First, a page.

3 stars Finally a new album solo by John Wetton, after touring all over the world with Asia, whose artistic path is characterized by his more pop progressive side and by the mainstream style of the recent albums as well; even though, this time talking about his artistic growth, it's often a kind of consolidation, rather than a better step beyond, in comparison to his best solo albums like "Arkangel" and "Battlelines"...nevertheless the best song here, the title track, demonstrates his ability, along with the importance of the special guests, which have been called by John in order to support the fine orchestration of the album and that's an important goal! Instead the songs "Steffi's ring", "Don't misunderstand me" and "The devil and the opera house" (this latter a bit tiring towards the end), are more commercial, but the sense of melody, by replacing the instrumental support which is minimal, can remark the most natural music talent of this "ever-green" rocker of the British scene! Then I like to point out that the collaboration between Anneke van Giersbergen (former "The Gathering") and John- inside "Mighty Rivers"- is an intelligent and captivating duet, evolving into a symphonic breakthrough, which is the second best tune after "Raised in Captivity".

At the end I prefer John in his most natural efforts (think of "Lost For Words", which is perfect and fitted into the style by Bill Sherwood at all, without forgetting "We Stay Together", where the guitar work is very important....) and I can recommend the present album for the most relaxing moments, being supported by R. Fripp, S. Hackett and S. Morse in the best manner, also when it's more radio-friendly and the sessions by E. Jobson seem to be unuseful!!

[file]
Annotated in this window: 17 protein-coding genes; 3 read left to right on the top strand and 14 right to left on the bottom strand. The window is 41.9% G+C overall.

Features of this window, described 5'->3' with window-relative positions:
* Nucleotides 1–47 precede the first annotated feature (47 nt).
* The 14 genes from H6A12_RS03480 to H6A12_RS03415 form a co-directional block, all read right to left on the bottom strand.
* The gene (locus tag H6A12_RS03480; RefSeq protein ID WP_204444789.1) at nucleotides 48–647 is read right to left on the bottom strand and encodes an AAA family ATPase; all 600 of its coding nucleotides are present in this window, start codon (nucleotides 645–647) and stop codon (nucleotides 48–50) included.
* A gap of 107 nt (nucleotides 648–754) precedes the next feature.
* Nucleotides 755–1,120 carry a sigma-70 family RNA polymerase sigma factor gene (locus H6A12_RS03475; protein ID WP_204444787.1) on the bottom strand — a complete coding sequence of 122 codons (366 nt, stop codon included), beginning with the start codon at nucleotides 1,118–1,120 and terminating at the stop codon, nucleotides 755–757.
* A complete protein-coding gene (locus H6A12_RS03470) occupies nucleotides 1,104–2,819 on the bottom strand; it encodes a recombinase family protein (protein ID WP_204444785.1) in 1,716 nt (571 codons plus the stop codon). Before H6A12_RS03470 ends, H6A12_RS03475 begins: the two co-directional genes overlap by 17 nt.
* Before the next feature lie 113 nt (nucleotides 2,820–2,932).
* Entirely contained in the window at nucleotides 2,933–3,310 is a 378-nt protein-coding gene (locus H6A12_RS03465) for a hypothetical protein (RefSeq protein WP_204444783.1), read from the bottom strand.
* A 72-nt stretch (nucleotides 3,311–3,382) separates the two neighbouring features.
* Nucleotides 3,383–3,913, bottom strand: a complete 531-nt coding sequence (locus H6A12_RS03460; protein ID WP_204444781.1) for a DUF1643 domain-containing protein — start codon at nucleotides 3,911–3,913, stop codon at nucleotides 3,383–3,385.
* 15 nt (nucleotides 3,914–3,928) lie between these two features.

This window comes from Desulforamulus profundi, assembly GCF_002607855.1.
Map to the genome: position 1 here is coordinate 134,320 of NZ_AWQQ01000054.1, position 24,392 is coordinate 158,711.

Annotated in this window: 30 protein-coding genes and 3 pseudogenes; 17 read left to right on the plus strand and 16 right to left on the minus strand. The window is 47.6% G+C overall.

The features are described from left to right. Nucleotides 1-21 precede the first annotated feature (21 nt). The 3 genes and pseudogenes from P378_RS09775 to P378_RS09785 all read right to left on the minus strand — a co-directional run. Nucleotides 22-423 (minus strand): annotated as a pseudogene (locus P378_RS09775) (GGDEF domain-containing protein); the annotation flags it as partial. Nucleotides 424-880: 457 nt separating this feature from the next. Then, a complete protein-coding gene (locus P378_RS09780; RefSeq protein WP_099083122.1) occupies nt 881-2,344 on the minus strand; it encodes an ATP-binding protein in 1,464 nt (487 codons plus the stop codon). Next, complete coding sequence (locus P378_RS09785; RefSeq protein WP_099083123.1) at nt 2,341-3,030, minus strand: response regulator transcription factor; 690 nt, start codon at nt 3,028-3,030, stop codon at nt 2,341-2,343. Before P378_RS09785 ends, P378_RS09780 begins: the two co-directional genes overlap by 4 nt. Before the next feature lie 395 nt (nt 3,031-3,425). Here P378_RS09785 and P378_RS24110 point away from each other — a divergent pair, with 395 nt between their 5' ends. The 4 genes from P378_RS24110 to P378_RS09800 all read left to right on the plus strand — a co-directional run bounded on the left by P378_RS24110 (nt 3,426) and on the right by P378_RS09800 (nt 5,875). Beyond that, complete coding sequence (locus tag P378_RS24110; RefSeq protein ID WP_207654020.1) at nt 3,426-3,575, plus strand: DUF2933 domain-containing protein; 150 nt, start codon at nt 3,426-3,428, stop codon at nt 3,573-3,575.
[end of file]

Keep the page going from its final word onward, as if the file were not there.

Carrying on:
It's very interesting anyway, perhaps not completely essential as a prog-related album, but nevermind...so make your personal choice as usual!!

Review by Rune2000
SPECIAL COLLABORATOR Prog Metal Team
1 stars It might not come as much of a surprise to most people that John Wetton decided once again to stick to his guns, thus making Raised In Captivity another AOR release. The surprising part is how uninspired and unsettlingly bland this collection of songs actually turns out to be!

Released under Frontiers Records (the same label as Asia) only a year after the prog supergroup's second reunion album Omega, there's really nothing that would have suggested to me that Wetton was running out of steam on his steady AOR streak that he began back in 1982. Unfortunately this definitely can be considered to be the final nail in the coffin of his nearly 30 year affiliation with the format.